In May, 2015, there were many media reports about the global school ranking published by the OECD. Although the OECD actually provided not school rankings but a table titled "Average Performance on International Student Achievement Test" in its report, many media people took it as school ranking table and reported that Asian countries topped the list. Anyway, it was a good news for the people in general in those Asian countries.
However, I wonder if those school educators should really be congratulated, because this ranking table is not directly related to the school evaluation. It was made just by amalgamating the results of international tests such as PISA and TIMSS, which are primarily designed to assess the students' academic ability, but not to evaluate schools. Therefore, for viewing this table as a global school ranking, we need the assumption that all the credit for the students' achievement should go to schools.
As I discussed before, Asian education is consisted of two sectors, which are school education and shadow education (out-of-school education). And according to the report of Asian Development Bank, all the top ranking Asian countries in that table as well as other countries see thriving business of such shadow education. Therefore, some of the credit have to be deducted from schools and transferred to it. Thus the above assumption is undermined considerably, and the table cannot necessarily be referred to as school ranking.
Although it may be difficult to determine which sector is better for improving students' basic skills in this kind of dual structure of education, it is reasonable to think that shadow education is more effective than schools, because parents in those Asian countries pay for it by their own or children's choices.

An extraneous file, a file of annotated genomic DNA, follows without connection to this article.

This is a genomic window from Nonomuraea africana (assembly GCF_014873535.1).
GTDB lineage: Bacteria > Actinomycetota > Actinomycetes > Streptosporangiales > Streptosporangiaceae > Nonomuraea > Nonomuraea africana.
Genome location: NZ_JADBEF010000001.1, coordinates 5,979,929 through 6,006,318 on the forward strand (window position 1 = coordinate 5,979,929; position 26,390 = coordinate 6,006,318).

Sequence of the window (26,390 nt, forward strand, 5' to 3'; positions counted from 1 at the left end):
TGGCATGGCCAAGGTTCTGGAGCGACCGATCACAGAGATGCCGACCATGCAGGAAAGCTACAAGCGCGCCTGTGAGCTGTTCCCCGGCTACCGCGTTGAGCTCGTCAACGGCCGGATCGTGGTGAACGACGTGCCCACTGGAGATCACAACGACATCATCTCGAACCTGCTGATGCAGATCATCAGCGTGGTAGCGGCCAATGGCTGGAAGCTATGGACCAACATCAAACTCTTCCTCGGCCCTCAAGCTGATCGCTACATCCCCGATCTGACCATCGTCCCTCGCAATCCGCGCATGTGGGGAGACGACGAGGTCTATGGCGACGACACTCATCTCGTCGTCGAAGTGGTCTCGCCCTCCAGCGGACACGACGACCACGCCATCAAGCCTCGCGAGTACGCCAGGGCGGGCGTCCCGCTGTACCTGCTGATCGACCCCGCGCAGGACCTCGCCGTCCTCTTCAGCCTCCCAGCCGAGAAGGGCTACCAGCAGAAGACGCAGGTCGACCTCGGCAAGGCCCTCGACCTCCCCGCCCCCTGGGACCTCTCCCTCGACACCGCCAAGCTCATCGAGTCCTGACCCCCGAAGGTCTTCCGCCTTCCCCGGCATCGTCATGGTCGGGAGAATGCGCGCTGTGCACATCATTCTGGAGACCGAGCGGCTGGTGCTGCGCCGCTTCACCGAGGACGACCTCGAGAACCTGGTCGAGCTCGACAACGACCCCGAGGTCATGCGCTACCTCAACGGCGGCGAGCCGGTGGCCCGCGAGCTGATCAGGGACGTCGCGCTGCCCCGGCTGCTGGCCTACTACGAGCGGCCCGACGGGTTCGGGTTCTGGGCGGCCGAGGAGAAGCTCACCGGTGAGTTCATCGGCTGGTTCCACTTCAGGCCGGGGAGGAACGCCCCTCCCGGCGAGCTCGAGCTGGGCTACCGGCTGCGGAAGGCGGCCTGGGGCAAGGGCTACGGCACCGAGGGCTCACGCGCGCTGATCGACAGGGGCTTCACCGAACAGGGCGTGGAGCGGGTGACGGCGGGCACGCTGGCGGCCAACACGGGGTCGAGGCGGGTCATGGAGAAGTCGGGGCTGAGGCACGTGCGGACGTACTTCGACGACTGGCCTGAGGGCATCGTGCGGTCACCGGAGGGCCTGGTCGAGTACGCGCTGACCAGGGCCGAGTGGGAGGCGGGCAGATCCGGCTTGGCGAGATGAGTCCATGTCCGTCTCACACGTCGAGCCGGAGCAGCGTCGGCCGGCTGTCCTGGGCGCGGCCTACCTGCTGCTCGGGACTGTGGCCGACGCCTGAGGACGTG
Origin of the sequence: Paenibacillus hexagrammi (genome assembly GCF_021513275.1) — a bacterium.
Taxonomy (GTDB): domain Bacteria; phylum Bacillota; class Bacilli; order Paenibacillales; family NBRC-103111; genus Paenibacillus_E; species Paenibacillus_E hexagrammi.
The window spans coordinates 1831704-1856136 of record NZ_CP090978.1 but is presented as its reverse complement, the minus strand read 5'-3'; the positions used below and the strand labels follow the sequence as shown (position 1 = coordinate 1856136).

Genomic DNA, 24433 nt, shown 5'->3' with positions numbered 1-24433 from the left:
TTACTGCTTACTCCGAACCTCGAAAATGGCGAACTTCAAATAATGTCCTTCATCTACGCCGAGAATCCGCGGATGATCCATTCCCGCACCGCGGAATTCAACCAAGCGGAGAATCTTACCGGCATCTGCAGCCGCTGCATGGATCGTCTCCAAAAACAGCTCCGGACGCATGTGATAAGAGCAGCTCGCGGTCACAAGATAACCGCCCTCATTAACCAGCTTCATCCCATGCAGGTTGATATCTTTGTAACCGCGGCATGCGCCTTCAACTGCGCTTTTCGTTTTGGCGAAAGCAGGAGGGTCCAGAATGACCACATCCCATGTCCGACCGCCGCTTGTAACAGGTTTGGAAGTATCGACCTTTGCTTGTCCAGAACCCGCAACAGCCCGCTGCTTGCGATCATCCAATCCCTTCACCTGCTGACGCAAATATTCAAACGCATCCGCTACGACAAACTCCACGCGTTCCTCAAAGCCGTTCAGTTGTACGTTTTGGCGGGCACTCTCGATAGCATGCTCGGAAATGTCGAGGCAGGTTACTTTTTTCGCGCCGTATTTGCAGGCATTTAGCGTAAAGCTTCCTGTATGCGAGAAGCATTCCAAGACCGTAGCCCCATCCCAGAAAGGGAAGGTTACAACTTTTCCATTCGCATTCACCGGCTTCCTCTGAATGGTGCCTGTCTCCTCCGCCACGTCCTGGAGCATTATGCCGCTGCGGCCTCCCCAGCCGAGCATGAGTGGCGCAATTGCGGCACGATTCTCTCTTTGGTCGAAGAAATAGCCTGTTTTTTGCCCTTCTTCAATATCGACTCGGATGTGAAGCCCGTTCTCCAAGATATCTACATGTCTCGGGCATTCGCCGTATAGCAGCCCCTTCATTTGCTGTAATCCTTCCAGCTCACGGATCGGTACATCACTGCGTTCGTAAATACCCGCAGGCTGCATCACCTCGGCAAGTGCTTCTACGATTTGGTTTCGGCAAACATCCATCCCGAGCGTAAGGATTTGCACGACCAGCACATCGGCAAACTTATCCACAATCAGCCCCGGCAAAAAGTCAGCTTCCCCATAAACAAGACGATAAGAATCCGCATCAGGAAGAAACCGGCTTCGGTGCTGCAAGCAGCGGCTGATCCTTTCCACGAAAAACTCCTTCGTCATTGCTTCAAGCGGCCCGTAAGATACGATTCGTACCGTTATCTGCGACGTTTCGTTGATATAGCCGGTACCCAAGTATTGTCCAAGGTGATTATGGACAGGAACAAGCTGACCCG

In fact, in Japan, a government survey revealed that two-thirds of parents attributed the growing role of juku (Japanese version of shadow education) to shortcomings in public education.
The world education reporters as well as policy makers seem to take it for granted that basic skills or other academic things have to be imparted only through school system, but it is a preoccupation that is not always true and probably the cause of misleading reports.
The OECD official suggested that we should learn from the world example of improvement in education. However, this preoccupation can mislead us to the wrong side, as seen in the recent example in the NY Times.
Singapore tops OECD’s global school ranking, US placed 28th
Universal Basic Skills - What Countries Stand to Gainhttp://www.oecd-ilibrary.org/education/universal-basic-skills_9789264234833-en
Shadow Education: Private Supplementary Tutoring and Its Implications for Policy Makers in Asia
Testing Time: Japan's Cramming Schools
Education - Post 2015